By TODD ZAUN
Staff Reporter of THE WALL STREET JOURNAL
TOKYO -- Bridgestone Corp. said it would set aside $450 million this
year to cover damage claims against its U.S. Firestone unit and flatly
rejected a media report that lawsuits over allegedly faulty tires could
bankrupt the U.S. subsidiary.
Reacting to a sharp decline in Bridgestone's
shares on Tuesday, company president Yoichiro
Kaizaki firmly denied a newspaper report that
legal claims against Nashville-based
Bridgestone/Firestone Inc. may reach $50 billion
and force the U.S. company to fold its
operations. Shares in Bridgestone fell 14% to
1,252 yen ($11.28), down 200 yen.
Bridgestone/Firestone "is not in a state of
insolvency" and has no plans to file for
bankruptcy, Mr. Kaizaki said. "We have not even
considered such a thing," he said at a news
conference in Tokyo.
Mr. Kaizaki said Bridgestone would continue to
support Firestone to help it recover from the
Aug. 9 recall of 6.5 million tires, most of which were sold with Ford
Motor Co.'s popular Explorer sport-utility vehicles. Failures of those
tires are allegedly linked to 119 deaths in the U.S. and more than 40
overseas, and Firestone faces a growing wave of lawsuits by accident
victims and their relatives.
Mr. Kaizaki refused to elaborate on how Bridgestone calculated its $450
million estimate for legal damages, saying only that "our accountants
and lawyers assure us this will be enough to cover damage awards."
The estimate would bring total costs related to the recall for
Bridgestone to $900 million for this year, Mr. Kaizaki said. Bridgestone
had already announced that replacing recalled tires with new ones would
cost $450 million. Firestone has reserves to easily cover the costs, Mr.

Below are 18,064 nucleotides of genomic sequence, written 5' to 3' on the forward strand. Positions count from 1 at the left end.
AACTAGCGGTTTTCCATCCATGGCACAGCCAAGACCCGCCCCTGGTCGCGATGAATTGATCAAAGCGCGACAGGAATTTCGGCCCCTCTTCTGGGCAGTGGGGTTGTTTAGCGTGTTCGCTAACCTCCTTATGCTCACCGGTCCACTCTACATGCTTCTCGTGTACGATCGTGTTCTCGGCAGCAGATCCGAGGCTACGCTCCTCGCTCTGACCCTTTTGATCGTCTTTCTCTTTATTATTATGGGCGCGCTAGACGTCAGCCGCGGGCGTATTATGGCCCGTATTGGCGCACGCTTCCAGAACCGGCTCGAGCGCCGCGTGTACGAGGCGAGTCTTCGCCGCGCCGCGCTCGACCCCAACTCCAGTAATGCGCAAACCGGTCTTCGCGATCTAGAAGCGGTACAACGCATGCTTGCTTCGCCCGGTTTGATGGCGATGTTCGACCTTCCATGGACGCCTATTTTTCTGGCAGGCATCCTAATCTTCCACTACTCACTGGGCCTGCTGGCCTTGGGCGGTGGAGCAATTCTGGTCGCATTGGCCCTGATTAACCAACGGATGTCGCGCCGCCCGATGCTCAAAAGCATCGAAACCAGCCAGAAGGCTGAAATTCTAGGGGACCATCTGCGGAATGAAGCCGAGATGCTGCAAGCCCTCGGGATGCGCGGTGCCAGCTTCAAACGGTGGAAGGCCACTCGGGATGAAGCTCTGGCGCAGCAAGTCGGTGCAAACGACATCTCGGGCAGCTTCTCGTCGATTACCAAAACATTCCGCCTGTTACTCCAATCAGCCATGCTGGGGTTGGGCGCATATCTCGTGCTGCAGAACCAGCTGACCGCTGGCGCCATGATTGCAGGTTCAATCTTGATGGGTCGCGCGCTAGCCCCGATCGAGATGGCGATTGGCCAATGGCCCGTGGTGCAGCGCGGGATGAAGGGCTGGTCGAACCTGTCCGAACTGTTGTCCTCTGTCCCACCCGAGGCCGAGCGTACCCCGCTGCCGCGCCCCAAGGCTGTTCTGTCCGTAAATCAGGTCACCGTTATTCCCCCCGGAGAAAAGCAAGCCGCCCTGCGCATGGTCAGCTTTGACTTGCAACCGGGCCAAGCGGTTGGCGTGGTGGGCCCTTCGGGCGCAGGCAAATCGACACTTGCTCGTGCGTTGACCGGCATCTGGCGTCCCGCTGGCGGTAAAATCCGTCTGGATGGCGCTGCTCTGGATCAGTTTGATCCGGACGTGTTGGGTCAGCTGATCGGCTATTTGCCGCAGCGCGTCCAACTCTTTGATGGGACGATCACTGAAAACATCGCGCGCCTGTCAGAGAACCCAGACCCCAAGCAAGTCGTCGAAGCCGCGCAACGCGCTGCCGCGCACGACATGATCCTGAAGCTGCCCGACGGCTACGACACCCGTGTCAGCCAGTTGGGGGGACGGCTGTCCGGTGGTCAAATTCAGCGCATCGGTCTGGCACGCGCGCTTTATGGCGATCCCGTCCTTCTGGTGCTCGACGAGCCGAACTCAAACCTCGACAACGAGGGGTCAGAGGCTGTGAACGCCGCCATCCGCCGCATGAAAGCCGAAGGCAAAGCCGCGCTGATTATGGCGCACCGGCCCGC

In addition to the direct costs, Firestone has suffered from bad publicity
surrounding the recall. Last month, Bridgestone said sales of Firestone
replacement tires for cars and light trucks fell about 40% in the U.S. in
September and October from a year earlier.
The Bridgestone share slide Tuesday in Tokyo was in response to a
report in USA Today that with a potential $50 billion in damage claims
piling up, lawyers suing Firestone fear the company may file for
bankruptcy. The lawyers are attempting to add the company's Japanese
parent company, Bridgestone, to their lawsuits, USA Today reported.
Ford and Firestone are preparing to brief U.S. National Highway Traffic
Safety Administration officials starting Dec. 11 on their investigations
into the root cause of the tire failures. The agency is trying to determine
whether Firestone should be forced to broaden its recall, which is now
limited to certain Wilderness AT, ATX and ATX II tires. Regulators have
said an additional 1.4 million tires of various sizes are dangerous and
should be included in the recall, but Firestone disputes that claim.
Write to Todd Zaun at email@example.com